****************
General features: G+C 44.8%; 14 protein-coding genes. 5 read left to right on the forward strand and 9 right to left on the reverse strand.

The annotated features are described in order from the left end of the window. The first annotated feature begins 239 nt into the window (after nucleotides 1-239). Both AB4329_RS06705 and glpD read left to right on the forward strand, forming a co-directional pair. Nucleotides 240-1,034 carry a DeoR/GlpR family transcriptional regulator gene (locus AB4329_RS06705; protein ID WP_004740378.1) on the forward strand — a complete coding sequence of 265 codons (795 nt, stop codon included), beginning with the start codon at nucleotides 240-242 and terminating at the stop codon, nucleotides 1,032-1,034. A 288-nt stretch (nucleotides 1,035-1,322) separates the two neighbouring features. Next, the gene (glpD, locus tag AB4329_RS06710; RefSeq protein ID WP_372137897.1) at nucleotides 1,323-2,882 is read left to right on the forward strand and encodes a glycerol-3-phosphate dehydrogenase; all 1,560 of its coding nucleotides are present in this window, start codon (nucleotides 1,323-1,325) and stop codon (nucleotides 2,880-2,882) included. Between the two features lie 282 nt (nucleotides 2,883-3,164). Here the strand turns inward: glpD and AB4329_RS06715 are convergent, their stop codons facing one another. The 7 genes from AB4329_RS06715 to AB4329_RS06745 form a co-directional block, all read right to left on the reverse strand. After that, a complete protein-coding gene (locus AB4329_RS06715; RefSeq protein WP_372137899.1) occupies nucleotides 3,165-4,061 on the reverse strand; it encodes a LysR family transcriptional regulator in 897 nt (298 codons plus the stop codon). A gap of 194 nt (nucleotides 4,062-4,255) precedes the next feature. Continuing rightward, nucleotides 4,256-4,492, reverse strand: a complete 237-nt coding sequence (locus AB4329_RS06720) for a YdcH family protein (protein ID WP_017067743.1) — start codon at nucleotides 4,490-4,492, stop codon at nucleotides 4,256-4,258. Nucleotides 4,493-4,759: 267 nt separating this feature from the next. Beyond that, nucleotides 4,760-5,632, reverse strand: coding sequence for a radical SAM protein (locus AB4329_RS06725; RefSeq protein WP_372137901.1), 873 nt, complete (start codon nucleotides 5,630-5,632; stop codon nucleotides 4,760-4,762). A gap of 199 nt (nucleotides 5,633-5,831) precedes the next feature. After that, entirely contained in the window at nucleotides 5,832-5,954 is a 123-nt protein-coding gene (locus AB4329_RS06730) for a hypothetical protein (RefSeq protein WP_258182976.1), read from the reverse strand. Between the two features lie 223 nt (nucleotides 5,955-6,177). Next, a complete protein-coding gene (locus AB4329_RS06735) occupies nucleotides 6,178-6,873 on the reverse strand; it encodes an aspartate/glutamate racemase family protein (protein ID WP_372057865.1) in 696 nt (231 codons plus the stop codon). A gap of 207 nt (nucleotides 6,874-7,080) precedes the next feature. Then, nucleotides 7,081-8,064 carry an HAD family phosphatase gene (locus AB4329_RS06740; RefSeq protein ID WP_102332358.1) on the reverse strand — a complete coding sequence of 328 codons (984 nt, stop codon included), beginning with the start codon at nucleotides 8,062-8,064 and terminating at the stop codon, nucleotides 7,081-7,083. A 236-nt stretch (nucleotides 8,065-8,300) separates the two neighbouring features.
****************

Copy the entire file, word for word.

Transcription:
General features: G+C 44.8%; 14 protein-coding genes. 5 read left to right on the forward strand and 9 right to left on the reverse strand.

The annotated features are described in order from the left end of the window. The first annotated feature begins 239 nt into the window (after nucleotides 1-239). Both AB4329_RS06705 and glpD read left to right on the forward strand, forming a co-directional pair. Nucleotides 240-1,034 carry a DeoR/GlpR family transcriptional regulator gene (locus AB4329_RS06705; protein ID WP_004740378.1) on the forward strand — a complete coding sequence of 265 codons (795 nt, stop codon included), beginning with the start codon at nucleotides 240-242 and terminating at the stop codon, nucleotides 1,032-1,034. A 288-nt stretch (nucleotides 1,035-1,322) separates the two neighbouring features. Next, the gene (glpD, locus tag AB4329_RS06710; RefSeq protein ID WP_372137897.1) at nucleotides 1,323-2,882 is read left to right on the forward strand and encodes a glycerol-3-phosphate dehydrogenase; all 1,560 of its coding nucleotides are present in this window, start codon (nucleotides 1,323-1,325) and stop codon (nucleotides 2,880-2,882) included. Between the two features lie 282 nt (nucleotides 2,883-3,164). Here the strand turns inward: glpD and AB4329_RS06715 are convergent, their stop codons facing one another. The 7 genes from AB4329_RS06715 to AB4329_RS06745 form a co-directional block, all read right to left on the reverse strand. After that, a complete protein-coding gene (locus AB4329_RS06715; RefSeq protein WP_372137899.1) occupies nucleotides 3,165-4,061 on the reverse strand; it encodes a LysR family transcriptional regulator in 897 nt (298 codons plus the stop codon). A gap of 194 nt (nucleotides 4,062-4,255) precedes the next feature. Continuing rightward, nucleotides 4,256-4,492, reverse strand: a complete 237-nt coding sequence (locus AB4329_RS06720) for a YdcH family protein (protein ID WP_017067743.1) — start codon at nucleotides 4,490-4,492, stop codon at nucleotides 4,256-4,258. Nucleotides 4,493-4,759: 267 nt separating this feature from the next. Beyond that, nucleotides 4,760-5,632, reverse strand: coding sequence for a radical SAM protein (locus AB4329_RS06725; RefSeq protein WP_372137901.1), 873 nt, complete (start codon nucleotides 5,630-5,632; stop codon nucleotides 4,760-4,762). A gap of 199 nt (nucleotides 5,633-5,831) precedes the next feature. After that, entirely contained in the window at nucleotides 5,832-5,954 is a 123-nt protein-coding gene (locus AB4329_RS06730) for a hypothetical protein (RefSeq protein WP_258182976.1), read from the reverse strand. Between the two features lie 223 nt (nucleotides 5,955-6,177). Next, a complete protein-coding gene (locus AB4329_RS06735) occupies nucleotides 6,178-6,873 on the reverse strand; it encodes an aspartate/glutamate racemase family protein (protein ID WP_372057865.1) in 696 nt (231 codons plus the stop codon). A gap of 207 nt (nucleotides 6,874-7,080) precedes the next feature. Then, nucleotides 7,081-8,064 carry an HAD family phosphatase gene (locus AB4329_RS06740; RefSeq protein ID WP_102332358.1) on the reverse strand — a complete coding sequence of 328 codons (984 nt, stop codon included), beginning with the start codon at nucleotides 8,062-8,064 and terminating at the stop codon, nucleotides 7,081-7,083. A 236-nt stretch (nucleotides 8,065-8,300) separates the two neighbouring features.